Intensive psychoanalytic therapy, the “talking cure” rooted in the ideas of Freud, has all but disappeared in the age of drug treatments and managed care.
In a review of 23 studies of such treatment involving 1,053 patients, the researchers concluded that the therapy, given as often as three times a week, in many cases for more than a year, relieved symptoms of those problems significantly more than did some shorter-term therapies.
The authors, writing in Wednesday’s issue of The Journal of the American Medical Association, strongly urged scientists to undertake more testing of psychodynamic therapy, as it is known, before it is lost altogether as a historical curiosity.
The review is the first such evaluation of psychoanalysis to appear in a major medical journal, and the studies on which the new paper was based are not widely known among doctors.
The field has resisted scientific scrutiny for years, arguing that the process of treatment is highly individualized and so does not easily lend itself to such study. It is based on Freud’s idea that symptoms are rooted in underlying, often longstanding psychological conflicts that can be discovered in part through close examination of the patient-therapist relationship.
Experts cautioned that the evidence cited in the new research was still too meager to claim clear superiority for psychoanalytic therapy over different treatments, like cognitive behavior therapy, a shorter-term approach. The studies that the authors reviewed are simply not strong enough, these experts said.
“But this review certainly does seem to contradict the notion that cognitive or other short-term therapies are better than any others,” said Bruce E. Wampold, chairman of the department of counseling psychology at the University of Wisconsin. “When it’s done well, psychodynamic therapy appears to be just as effective as any other for some patients, and this strikes me as a turning point” for such intensive therapy.
The researchers, Falk Leichsenring of the University of Giessen and Sven Rabung of the University Medical Center Hamburg-Eppendorf, both in Germany, reviewed only those studies in which the therapy had been frequent — more than once a week — and had lasted at least a year or, alternatively, had been 50 sessions long. Further, the studies had to have followed patients closely, using strict definitions of improvement.
The investigators examined studies that tracked patients with a variety of mental problems, among them severe depression, anorexia nervosa and borderline personality disorder, which is characterized by a fear of abandonment and dark squalls of despair and neediness.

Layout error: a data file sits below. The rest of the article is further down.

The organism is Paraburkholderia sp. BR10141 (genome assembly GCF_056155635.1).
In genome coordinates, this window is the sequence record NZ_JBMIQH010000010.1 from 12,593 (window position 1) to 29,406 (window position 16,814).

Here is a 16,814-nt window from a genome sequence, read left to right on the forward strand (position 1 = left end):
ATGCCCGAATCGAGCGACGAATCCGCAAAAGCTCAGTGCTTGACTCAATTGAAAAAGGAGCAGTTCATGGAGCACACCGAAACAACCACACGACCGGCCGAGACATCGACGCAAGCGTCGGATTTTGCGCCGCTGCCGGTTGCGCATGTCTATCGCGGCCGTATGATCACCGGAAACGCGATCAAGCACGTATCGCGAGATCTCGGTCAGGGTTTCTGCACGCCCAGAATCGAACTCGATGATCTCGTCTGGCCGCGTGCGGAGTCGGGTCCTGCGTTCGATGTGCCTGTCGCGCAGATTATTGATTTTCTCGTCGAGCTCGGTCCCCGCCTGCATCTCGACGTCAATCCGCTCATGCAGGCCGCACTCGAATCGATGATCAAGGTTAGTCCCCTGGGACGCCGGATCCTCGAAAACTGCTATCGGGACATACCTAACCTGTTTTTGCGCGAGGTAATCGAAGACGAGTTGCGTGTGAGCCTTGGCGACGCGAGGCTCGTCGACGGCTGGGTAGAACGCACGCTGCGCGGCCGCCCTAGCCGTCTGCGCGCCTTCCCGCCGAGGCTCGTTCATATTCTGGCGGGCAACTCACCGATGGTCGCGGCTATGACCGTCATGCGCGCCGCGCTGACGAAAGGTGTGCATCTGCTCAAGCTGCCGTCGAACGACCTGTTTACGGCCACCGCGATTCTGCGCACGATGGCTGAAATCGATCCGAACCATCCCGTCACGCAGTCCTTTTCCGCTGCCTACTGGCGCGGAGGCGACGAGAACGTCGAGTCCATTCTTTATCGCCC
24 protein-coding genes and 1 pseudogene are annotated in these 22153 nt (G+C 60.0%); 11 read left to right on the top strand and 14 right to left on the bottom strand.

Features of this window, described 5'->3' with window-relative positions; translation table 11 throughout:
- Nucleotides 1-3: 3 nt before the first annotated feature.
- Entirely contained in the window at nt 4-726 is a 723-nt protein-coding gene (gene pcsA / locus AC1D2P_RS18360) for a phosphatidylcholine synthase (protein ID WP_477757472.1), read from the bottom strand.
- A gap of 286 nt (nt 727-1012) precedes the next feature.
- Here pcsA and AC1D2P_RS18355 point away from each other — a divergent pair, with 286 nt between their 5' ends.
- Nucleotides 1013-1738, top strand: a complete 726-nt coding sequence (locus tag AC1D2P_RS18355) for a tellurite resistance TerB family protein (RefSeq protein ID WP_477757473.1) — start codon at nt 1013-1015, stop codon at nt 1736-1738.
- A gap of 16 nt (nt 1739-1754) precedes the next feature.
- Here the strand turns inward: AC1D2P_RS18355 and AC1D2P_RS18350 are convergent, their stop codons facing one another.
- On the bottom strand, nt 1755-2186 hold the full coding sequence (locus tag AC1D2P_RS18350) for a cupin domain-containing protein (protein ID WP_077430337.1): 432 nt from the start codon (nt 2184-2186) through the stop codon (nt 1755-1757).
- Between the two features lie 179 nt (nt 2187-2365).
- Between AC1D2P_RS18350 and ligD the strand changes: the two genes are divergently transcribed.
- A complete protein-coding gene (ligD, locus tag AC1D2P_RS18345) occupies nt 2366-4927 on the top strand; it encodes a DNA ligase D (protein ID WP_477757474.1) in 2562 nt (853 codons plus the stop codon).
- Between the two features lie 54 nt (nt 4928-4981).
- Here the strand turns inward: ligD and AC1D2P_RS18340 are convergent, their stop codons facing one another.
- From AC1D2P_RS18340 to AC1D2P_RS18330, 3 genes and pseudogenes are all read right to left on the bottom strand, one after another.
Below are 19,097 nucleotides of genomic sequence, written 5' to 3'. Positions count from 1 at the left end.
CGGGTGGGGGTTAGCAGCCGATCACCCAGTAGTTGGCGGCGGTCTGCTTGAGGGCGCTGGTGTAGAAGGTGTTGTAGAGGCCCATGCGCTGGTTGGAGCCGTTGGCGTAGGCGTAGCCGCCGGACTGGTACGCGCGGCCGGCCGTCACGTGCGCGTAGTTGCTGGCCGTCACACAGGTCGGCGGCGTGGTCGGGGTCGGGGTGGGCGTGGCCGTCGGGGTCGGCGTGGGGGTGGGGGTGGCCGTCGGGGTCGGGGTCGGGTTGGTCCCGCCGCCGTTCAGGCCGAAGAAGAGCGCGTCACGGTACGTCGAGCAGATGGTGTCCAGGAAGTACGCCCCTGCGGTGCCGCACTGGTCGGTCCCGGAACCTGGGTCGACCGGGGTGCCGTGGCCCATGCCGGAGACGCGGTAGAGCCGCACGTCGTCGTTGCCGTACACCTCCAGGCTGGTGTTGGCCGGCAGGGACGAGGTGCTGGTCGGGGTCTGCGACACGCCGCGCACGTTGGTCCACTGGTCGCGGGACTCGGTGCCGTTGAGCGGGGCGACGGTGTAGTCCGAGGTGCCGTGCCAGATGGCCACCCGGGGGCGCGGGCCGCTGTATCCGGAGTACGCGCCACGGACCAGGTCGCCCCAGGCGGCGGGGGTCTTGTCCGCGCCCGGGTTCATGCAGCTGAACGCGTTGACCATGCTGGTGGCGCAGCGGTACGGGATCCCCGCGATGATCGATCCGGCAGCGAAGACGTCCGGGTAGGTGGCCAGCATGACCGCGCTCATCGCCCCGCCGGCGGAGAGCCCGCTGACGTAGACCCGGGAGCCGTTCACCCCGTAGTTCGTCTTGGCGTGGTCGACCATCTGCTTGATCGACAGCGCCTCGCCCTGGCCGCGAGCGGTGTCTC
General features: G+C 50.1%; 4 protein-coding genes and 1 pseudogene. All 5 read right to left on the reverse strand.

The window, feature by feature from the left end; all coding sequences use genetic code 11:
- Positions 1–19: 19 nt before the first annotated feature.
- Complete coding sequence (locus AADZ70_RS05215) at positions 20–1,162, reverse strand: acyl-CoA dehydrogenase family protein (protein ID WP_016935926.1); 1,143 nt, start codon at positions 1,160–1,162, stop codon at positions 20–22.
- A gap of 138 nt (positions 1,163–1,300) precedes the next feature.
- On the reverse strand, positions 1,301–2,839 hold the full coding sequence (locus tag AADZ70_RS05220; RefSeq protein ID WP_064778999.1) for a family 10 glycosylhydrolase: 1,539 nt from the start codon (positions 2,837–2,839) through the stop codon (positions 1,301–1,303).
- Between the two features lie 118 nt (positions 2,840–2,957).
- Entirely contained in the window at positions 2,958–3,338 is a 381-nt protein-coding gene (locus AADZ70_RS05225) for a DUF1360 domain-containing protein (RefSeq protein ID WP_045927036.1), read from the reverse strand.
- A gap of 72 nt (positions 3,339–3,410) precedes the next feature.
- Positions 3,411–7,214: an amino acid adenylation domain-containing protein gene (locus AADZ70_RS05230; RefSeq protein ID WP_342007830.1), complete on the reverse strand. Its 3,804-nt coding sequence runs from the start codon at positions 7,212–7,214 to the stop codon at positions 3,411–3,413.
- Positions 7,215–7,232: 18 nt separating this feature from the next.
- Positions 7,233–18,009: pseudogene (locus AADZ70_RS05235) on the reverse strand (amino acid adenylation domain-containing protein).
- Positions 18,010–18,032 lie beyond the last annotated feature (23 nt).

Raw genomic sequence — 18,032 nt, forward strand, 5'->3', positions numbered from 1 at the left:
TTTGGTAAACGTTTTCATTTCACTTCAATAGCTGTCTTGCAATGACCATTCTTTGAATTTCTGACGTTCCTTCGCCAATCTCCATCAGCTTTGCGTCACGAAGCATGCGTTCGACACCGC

Psychodynamic therapy, Dr. Leichsenring wrote in an e-mail message, “showed significant, large and stable treatment effects which even significantly increased between the end of treatment and follow-up assessment.”
The review found no correlation between patients’ improvement and the length of treatment. But improve they did, and psychiatrists said it was clear that patients with severe, chronic emotional problems benefited from the steady, frequent, close attention that psychoanalysts provide.
“If you define borderline personality broadly as an inability to regulate emotions, it characterizes a lot of people who show up in clinics, whether their given diagnosis is depression, pediatric bipolar or substance abuse,” said Dr. Andrew J. Gerber, a psychiatrist at Columbia. For some of those patients, Dr. Gerber said, “this paper suggests that you’ve got to get into longer-term therapy to make improvements last.”
Some psychoanalysts were more surprised by where the paper appeared than by its results: most review papers in major medical journals have hundreds of studies to draw on, or certainly far more than 23. The new review is encouraging, they said, but also a reminder of how much more study needs to be done.
Dr. Barbara L. Milrod, a professor of psychiatry at Weill Cornell Medical College, who like Dr. Gerber is a clinical practitioner of psychodynamic therapy, said further research was crucial as a matter of survival for a valuable treatment.
“Let’s be real,” Dr. Milrod said. “Major medical centers have been shutting down psychodynamic training programs because there isn’t an adequate evidence base.”